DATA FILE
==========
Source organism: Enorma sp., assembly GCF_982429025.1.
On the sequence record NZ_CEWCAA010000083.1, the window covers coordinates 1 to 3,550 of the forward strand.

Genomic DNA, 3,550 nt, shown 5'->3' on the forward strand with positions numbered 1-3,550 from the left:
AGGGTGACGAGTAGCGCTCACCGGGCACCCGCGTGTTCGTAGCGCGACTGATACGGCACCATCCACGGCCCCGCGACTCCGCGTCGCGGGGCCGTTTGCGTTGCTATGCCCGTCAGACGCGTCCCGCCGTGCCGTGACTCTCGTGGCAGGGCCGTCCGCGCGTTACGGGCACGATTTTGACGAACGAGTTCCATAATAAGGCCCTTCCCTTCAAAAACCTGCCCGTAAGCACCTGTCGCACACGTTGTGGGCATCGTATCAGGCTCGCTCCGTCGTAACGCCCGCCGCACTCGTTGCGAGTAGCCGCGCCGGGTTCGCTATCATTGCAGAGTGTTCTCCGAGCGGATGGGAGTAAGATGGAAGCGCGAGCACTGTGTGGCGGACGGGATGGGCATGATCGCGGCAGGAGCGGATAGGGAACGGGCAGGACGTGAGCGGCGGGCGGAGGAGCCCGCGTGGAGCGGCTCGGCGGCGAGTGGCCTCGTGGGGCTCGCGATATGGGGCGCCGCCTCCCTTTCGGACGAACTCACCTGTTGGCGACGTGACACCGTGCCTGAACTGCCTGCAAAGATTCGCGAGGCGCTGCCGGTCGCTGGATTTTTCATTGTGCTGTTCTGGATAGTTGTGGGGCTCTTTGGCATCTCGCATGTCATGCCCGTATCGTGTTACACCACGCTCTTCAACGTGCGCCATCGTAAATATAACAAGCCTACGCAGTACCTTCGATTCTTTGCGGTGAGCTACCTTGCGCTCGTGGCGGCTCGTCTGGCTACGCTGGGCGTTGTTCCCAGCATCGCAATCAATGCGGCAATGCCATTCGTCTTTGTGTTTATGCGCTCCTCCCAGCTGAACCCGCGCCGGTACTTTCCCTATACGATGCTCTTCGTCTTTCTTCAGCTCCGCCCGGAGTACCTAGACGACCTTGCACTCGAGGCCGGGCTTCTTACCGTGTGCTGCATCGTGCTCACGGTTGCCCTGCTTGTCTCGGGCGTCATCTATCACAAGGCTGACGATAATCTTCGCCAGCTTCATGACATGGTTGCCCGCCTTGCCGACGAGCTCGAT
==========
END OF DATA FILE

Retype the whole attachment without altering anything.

Source organism: Enorma sp., assembly GCF_982429025.1.
On the sequence record NZ_CEWCAA010000083.1, the window covers coordinates 1 to 3,550 of the forward strand.

Genomic DNA, 3,550 nt, shown 5'->3' on the forward strand with positions numbered 1-3,550 from the left:
AGGGTGACGAGTAGCGCTCACCGGGCACCCGCGTGTTCGTAGCGCGACTGATACGGCACCATCCACGGCCCCGCGACTCCGCGTCGCGGGGCCGTTTGCGTTGCTATGCCCGTCAGACGCGTCCCGCCGTGCCGTGACTCTCGTGGCAGGGCCGTCCGCGCGTTACGGGCACGATTTTGACGAACGAGTTCCATAATAAGGCCCTTCCCTTCAAAAACCTGCCCGTAAGCACCTGTCGCACACGTTGTGGGCATCGTATCAGGCTCGCTCCGTCGTAACGCCCGCCGCACTCGTTGCGAGTAGCCGCGCCGGGTTCGCTATCATTGCAGAGTGTTCTCCGAGCGGATGGGAGTAAGATGGAAGCGCGAGCACTGTGTGGCGGACGGGATGGGCATGATCGCGGCAGGAGCGGATAGGGAACGGGCAGGACGTGAGCGGCGGGCGGAGGAGCCCGCGTGGAGCGGCTCGGCGGCGAGTGGCCTCGTGGGGCTCGCGATATGGGGCGCCGCCTCCCTTTCGGACGAACTCACCTGTTGGCGACGTGACACCGTGCCTGAACTGCCTGCAAAGATTCGCGAGGCGCTGCCGGTCGCTGGATTTTTCATTGTGCTGTTCTGGATAGTTGTGGGGCTCTTTGGCATCTCGCATGTCATGCCCGTATCGTGTTACACCACGCTCTTCAACGTGCGCCATCGTAAATATAACAAGCCTACGCAGTACCTTCGATTCTTTGCGGTGAGCTACCTTGCGCTCGTGGCGGCTCGTCTGGCTACGCTGGGCGTTGTTCCCAGCATCGCAATCAATGCGGCAATGCCATTCGTCTTTGTGTTTATGCGCTCCTCCCAGCTGAACCCGCGCCGGTACTTTCCCTATACGATGCTCTTCGTCTTTCTTCAGCTCCGCCCGGAGTACCTAGACGACCTTGCACTCGAGGCCGGGCTTCTTACCGTGTGCTGCATCGTGCTCACGGTTGCCCTGCTTGTCTCGGGCGTCATCTATCACAAGGCTGACGATAATCTTCGCCAGCTTCATGACATGGTTGCCCGCCTTGCCGACGAGCTCGAT